But if you're designing machined components, you should have some basic understanding of the standard/off-the-shelf tooling your shop employs.

RE: 17 Tips for Designing Cost Effective Machined Parts

Odd-ball sized corner radii, while having good intentions, can sometimes be unnecessary and confusing. If you simply throw a "4x R 1/4" dim on a corner, and your fractional tolerance is +/- 1/8, they're free to take their 1/2" cutter and swing it around a 5/16 radius and be in tolerance, if they must. Otherwise, a lot of times it's more efficient just to drill all the corners and completely eliminate the 'corner wrapping' as the mill goes around.

The flip side to designing-for-manufacturing is that you can sometimes take it too far and make solutions to problems that don't exist. You really have to have a good foundation in the particular manufacturing process to be able to make wise decisions. More preferable to the 'oddball radius size' for non-critical features, in my opinion, is to simply specify the maximum allowable radius, or a min-max radius range, if you don't want the corners too-tight, depending on application. That'll give us much leeway as possible.

Overall it's a really good point that will make green designers put themselves in the manufacturer's shoes, so it's a good tip overall. Just felt like adding another layer to the onion, I suppose.

RE: 17 Tips for Designing Cost Effective Machined Parts

Well JNieman, ignoring that fractional dimensions aren't supported by current ASME drawing standards...smile

From a tolerancing point of view I agree with your idea of loose tolerances on <edit> internal <edit> corner radii to give the machine shop flexibility. For corners where the radii can't functionally be too small (usually stress concerns drive min internal radii on parts I've designed) then I'll often use what appears to be an appropriate nominal tool radius (allowing for 5X max cut depth rule of thumb or similar) then add .02 to .03 and make that the max radii.

(Can get a bit messy on models feeding into CAM depending what dimension/tolerance designation flexibility your CAD has but hey, you can't always address everything.)

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RE: 17 Tips for Designing Cost Effective Machined Parts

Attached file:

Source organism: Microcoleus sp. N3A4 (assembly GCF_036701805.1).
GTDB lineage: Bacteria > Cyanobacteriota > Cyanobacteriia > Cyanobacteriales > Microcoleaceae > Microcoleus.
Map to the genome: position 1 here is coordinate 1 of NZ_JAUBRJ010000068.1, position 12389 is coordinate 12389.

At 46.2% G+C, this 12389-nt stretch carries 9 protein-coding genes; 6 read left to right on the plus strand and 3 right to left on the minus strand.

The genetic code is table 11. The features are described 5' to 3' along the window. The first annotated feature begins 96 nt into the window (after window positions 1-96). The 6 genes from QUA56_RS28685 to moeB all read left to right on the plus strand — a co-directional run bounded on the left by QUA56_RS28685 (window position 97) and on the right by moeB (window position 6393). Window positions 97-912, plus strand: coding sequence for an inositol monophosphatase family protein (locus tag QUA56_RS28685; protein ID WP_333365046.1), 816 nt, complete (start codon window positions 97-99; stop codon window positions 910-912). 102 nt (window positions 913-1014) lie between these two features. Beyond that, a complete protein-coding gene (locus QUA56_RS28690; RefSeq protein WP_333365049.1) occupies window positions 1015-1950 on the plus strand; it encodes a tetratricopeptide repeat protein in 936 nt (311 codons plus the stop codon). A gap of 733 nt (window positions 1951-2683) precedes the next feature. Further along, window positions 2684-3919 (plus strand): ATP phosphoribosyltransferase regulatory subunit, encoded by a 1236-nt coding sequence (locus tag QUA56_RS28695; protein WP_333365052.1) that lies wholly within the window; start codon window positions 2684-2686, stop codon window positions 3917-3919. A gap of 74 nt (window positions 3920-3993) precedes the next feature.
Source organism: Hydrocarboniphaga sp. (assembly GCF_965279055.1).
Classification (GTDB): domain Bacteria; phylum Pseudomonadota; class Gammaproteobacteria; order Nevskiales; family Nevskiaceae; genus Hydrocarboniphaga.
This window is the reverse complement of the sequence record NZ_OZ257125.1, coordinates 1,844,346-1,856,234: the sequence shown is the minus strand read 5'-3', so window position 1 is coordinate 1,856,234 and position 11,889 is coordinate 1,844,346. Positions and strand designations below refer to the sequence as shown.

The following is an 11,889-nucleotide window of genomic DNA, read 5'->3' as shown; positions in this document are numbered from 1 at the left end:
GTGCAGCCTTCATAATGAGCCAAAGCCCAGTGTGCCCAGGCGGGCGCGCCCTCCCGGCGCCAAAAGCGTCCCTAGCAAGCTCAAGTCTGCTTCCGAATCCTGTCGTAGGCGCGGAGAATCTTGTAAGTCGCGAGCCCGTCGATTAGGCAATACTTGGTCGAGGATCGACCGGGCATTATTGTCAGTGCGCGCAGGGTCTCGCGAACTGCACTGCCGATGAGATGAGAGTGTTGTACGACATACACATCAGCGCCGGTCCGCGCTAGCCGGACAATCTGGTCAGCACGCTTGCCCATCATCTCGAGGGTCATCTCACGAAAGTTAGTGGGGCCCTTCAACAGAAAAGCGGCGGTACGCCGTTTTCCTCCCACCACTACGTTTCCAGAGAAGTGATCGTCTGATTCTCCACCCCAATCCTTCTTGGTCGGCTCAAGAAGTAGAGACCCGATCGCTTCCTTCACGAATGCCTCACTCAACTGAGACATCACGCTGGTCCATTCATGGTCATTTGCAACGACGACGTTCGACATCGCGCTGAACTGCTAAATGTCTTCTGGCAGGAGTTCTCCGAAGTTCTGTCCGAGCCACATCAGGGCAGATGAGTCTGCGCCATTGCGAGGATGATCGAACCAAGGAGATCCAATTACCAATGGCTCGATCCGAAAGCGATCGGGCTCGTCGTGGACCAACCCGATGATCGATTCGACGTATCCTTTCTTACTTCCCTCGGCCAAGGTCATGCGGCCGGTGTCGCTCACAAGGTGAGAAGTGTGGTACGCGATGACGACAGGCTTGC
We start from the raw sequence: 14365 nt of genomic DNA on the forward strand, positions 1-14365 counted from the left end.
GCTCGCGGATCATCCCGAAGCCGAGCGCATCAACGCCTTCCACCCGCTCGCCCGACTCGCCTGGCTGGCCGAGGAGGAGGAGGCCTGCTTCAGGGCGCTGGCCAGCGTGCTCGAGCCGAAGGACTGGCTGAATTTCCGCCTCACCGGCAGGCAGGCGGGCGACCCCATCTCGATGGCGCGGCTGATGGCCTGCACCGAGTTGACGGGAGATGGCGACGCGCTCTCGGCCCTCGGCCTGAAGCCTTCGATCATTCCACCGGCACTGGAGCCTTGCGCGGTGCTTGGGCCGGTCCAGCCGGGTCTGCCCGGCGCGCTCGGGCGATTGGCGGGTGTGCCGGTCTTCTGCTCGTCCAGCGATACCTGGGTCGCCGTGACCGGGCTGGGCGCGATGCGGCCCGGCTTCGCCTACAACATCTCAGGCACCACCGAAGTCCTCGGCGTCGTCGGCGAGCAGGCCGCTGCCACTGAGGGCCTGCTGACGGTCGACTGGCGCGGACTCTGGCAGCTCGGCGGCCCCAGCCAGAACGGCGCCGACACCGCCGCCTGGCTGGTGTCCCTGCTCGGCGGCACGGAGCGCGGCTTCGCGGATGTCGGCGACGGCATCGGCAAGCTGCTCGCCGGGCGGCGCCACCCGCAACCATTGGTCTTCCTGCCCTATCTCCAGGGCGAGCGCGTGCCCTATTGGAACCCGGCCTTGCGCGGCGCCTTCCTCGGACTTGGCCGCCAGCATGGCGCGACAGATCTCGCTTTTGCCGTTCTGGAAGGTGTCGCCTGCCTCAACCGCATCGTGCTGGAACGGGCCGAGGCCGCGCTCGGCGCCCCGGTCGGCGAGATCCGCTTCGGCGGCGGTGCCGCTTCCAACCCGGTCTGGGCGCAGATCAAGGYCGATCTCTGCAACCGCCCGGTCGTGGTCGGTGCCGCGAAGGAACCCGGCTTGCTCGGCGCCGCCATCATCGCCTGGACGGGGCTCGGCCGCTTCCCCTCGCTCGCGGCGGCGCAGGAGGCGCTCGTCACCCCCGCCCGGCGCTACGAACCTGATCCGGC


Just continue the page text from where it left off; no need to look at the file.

Not everyone cares about ASME drawing standards...

or, as in my workplace, we see them more as "guidelines" than rules, like the Pirate Code. ;)
edit-to-add (nor do we claim compliance with ASME standards in any completeness)

RE: 17 Tips for Designing Cost Effective Machined Parts

#15. Fixturing wax also works well. Adhesive tape can be a bit dodgy, and usually has a little "give".

It is better to have enough ideas for some of them to be wrong, than to be always right by having no ideas at all.

RE: 17 Tips for Designing Cost Effective Machined Parts

Like many engineers, I'm always looking to design-out potential problem areas. Getting back to corner radii in 'fit' type pockets, I prefer the relieved corner approach to trying to control min/max radii. (see attached)

If you design (if feasible) the corner such that even a non-radius 'male' could fit, then you've left control of the fit to the length/width of the pocket (unilateral + tolerance) vs. the length/width of the component (unilateral - tolerance) occupying it. Works really well for male components that have--or must have--really small corner radii.

Back to machining, this leaves a corner that lends itself well to high-speed machining practices, where the goal is to maintain x% tool engagement throughout the process or rest machining, where a much larger tool could rough the pocket, leaving only the undercut portion for the smaller tool. And of course, all of this is out the window if corner clearance needs to be tightly controlled... and in some work, it does.

Fit is easily checked with hard gaging, like many shops still do. If the gage fits, the component should too, with no corner radii interference issues.